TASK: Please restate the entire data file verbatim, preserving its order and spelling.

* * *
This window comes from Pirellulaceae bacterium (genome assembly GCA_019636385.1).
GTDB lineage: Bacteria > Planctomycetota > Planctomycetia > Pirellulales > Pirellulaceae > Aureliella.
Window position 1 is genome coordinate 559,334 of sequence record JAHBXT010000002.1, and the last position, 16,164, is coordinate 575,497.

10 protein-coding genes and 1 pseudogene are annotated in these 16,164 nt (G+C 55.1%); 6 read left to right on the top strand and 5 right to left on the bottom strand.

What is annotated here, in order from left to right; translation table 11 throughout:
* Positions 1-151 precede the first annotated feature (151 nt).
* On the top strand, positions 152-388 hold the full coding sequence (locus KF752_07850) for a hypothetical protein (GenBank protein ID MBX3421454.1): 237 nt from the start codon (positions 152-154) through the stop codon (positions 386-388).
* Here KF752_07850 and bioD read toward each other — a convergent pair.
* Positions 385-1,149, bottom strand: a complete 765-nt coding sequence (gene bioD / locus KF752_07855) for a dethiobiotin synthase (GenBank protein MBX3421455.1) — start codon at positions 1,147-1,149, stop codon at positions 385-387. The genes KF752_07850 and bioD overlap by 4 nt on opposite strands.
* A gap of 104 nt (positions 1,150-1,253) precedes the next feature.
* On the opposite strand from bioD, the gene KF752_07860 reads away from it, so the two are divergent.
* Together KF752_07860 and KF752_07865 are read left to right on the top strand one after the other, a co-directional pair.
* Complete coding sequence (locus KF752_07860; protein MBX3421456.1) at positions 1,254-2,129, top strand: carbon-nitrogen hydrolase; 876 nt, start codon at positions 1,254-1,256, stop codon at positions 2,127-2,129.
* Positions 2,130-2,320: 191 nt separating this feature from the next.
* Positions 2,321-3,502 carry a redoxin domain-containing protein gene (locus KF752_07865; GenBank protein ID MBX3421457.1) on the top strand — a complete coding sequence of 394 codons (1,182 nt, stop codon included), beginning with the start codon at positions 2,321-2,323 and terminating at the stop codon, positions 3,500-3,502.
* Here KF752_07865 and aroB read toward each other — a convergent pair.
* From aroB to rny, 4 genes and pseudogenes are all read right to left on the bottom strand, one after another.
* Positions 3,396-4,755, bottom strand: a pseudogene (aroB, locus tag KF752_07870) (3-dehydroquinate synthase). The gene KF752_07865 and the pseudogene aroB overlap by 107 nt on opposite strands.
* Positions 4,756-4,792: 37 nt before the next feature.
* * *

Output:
This window comes from Pirellulaceae bacterium (genome assembly GCA_019636385.1).
GTDB lineage: Bacteria > Planctomycetota > Planctomycetia > Pirellulales > Pirellulaceae > Aureliella.
Window position 1 is genome coordinate 559,334 of sequence record JAHBXT010000002.1, and the last position, 16,164, is coordinate 575,497.

10 protein-coding genes and 1 pseudogene are annotated in these 16,164 nt (G+C 55.1%); 6 read left to right on the top strand and 5 right to left on the bottom strand.

What is annotated here, in order from left to right; translation table 11 throughout:
* Positions 1-151 precede the first annotated feature (151 nt).
* On the top strand, positions 152-388 hold the full coding sequence (locus KF752_07850) for a hypothetical protein (GenBank protein ID MBX3421454.1): 237 nt from the start codon (positions 152-154) through the stop codon (positions 386-388).
* Here KF752_07850 and bioD read toward each other — a convergent pair.
* Positions 385-1,149, bottom strand: a complete 765-nt coding sequence (gene bioD / locus KF752_07855) for a dethiobiotin synthase (GenBank protein MBX3421455.1) — start codon at positions 1,147-1,149, stop codon at positions 385-387. The genes KF752_07850 and bioD overlap by 4 nt on opposite strands.
* A gap of 104 nt (positions 1,150-1,253) precedes the next feature.
* On the opposite strand from bioD, the gene KF752_07860 reads away from it, so the two are divergent.
* Together KF752_07860 and KF752_07865 are read left to right on the top strand one after the other, a co-directional pair.
* Complete coding sequence (locus KF752_07860; protein MBX3421456.1) at positions 1,254-2,129, top strand: carbon-nitrogen hydrolase; 876 nt, start codon at positions 1,254-1,256, stop codon at positions 2,127-2,129.
* Positions 2,130-2,320: 191 nt separating this feature from the next.
* Positions 2,321-3,502 carry a redoxin domain-containing protein gene (locus KF752_07865; GenBank protein ID MBX3421457.1) on the top strand — a complete coding sequence of 394 codons (1,182 nt, stop codon included), beginning with the start codon at positions 2,321-2,323 and terminating at the stop codon, positions 3,500-3,502.
* Here KF752_07865 and aroB read toward each other — a convergent pair.
* From aroB to rny, 4 genes and pseudogenes are all read right to left on the bottom strand, one after another.
* Positions 3,396-4,755, bottom strand: a pseudogene (aroB, locus tag KF752_07870) (3-dehydroquinate synthase). The gene KF752_07865 and the pseudogene aroB overlap by 107 nt on opposite strands.
* Positions 4,756-4,792: 37 nt before the next feature.